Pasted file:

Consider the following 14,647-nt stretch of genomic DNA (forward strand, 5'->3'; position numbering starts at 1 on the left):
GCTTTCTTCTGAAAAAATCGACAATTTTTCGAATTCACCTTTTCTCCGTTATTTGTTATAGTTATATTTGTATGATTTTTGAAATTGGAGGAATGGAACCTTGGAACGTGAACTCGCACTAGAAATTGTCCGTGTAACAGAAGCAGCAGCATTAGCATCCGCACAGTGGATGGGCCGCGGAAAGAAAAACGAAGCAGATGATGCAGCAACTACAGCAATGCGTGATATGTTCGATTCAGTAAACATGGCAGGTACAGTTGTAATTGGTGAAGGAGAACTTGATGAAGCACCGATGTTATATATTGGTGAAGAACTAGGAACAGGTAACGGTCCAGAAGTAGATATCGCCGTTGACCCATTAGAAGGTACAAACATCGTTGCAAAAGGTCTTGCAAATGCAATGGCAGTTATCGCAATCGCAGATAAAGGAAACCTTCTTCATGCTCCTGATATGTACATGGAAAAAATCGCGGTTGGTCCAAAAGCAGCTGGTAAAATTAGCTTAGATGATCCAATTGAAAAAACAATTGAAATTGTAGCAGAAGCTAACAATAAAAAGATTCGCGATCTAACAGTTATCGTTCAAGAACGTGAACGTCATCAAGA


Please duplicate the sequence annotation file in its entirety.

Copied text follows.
Consider the following 14,647-nt stretch of genomic DNA (forward strand, 5'->3'; position numbering starts at 1 on the left):
GCTTTCTTCTGAAAAAATCGACAATTTTTCGAATTCACCTTTTCTCCGTTATTTGTTATAGTTATATTTGTATGATTTTTGAAATTGGAGGAATGGAACCTTGGAACGTGAACTCGCACTAGAAATTGTCCGTGTAACAGAAGCAGCAGCATTAGCATCCGCACAGTGGATGGGCCGCGGAAAGAAAAACGAAGCAGATGATGCAGCAACTACAGCAATGCGTGATATGTTCGATTCAGTAAACATGGCAGGTACAGTTGTAATTGGTGAAGGAGAACTTGATGAAGCACCGATGTTATATATTGGTGAAGAACTAGGAACAGGTAACGGTCCAGAAGTAGATATCGCCGTTGACCCATTAGAAGGTACAAACATCGTTGCAAAAGGTCTTGCAAATGCAATGGCAGTTATCGCAATCGCAGATAAAGGAAACCTTCTTCATGCTCCTGATATGTACATGGAAAAAATCGCGGTTGGTCCAAAAGCAGCTGGTAAAATTAGCTTAGATGATCCAATTGAAAAAACAATTGAAATTGTAGCAGAAGCTAACAATAAAAAGATTCGCGATCTAACAGTTATCGTTCAAGAACGTGAACGTCATCAAGA